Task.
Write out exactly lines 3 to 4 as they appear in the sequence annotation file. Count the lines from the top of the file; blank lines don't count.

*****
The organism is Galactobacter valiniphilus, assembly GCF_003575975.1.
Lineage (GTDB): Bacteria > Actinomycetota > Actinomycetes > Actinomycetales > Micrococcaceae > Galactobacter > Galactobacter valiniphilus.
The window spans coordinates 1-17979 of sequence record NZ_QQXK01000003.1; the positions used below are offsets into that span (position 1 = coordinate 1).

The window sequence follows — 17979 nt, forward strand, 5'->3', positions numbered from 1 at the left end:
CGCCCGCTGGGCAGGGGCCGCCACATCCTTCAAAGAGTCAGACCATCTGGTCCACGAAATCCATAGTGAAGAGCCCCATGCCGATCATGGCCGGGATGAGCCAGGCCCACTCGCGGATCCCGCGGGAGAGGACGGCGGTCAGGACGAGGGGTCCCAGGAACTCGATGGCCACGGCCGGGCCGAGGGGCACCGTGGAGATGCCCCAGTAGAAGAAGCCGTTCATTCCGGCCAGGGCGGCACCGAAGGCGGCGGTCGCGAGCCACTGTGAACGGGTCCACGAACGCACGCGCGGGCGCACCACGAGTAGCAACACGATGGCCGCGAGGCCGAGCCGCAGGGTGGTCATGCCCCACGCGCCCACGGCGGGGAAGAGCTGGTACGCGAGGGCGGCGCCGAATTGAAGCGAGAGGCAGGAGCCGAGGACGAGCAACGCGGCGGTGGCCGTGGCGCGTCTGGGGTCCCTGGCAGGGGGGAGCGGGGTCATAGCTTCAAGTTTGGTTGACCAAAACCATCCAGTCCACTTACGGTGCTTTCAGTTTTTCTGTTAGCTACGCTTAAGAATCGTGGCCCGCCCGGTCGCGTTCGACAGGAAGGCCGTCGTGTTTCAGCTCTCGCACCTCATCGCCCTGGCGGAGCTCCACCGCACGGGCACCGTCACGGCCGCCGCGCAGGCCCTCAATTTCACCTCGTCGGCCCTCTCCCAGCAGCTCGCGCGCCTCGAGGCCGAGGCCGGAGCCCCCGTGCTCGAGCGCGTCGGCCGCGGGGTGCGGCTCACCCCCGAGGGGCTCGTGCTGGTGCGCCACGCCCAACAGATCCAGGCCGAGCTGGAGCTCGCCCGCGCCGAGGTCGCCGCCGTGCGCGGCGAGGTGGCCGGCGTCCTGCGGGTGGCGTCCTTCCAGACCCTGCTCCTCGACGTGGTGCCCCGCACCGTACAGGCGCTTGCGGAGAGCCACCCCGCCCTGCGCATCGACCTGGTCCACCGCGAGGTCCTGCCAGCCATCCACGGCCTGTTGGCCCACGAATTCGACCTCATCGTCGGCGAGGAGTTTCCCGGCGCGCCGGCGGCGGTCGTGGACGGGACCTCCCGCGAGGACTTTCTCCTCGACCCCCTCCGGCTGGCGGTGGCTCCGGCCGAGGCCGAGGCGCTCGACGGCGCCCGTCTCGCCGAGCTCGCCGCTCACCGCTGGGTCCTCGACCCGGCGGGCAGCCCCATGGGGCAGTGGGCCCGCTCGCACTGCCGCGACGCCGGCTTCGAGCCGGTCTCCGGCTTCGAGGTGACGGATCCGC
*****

The window spans coordinates 1-17979 of sequence record NZ_QQXK01000003.1; the positions used below are offsets into that span (position 1 = coordinate 1).

The window sequence follows — 17979 nt, forward strand, 5'->3', positions numbered from 1 at the left end: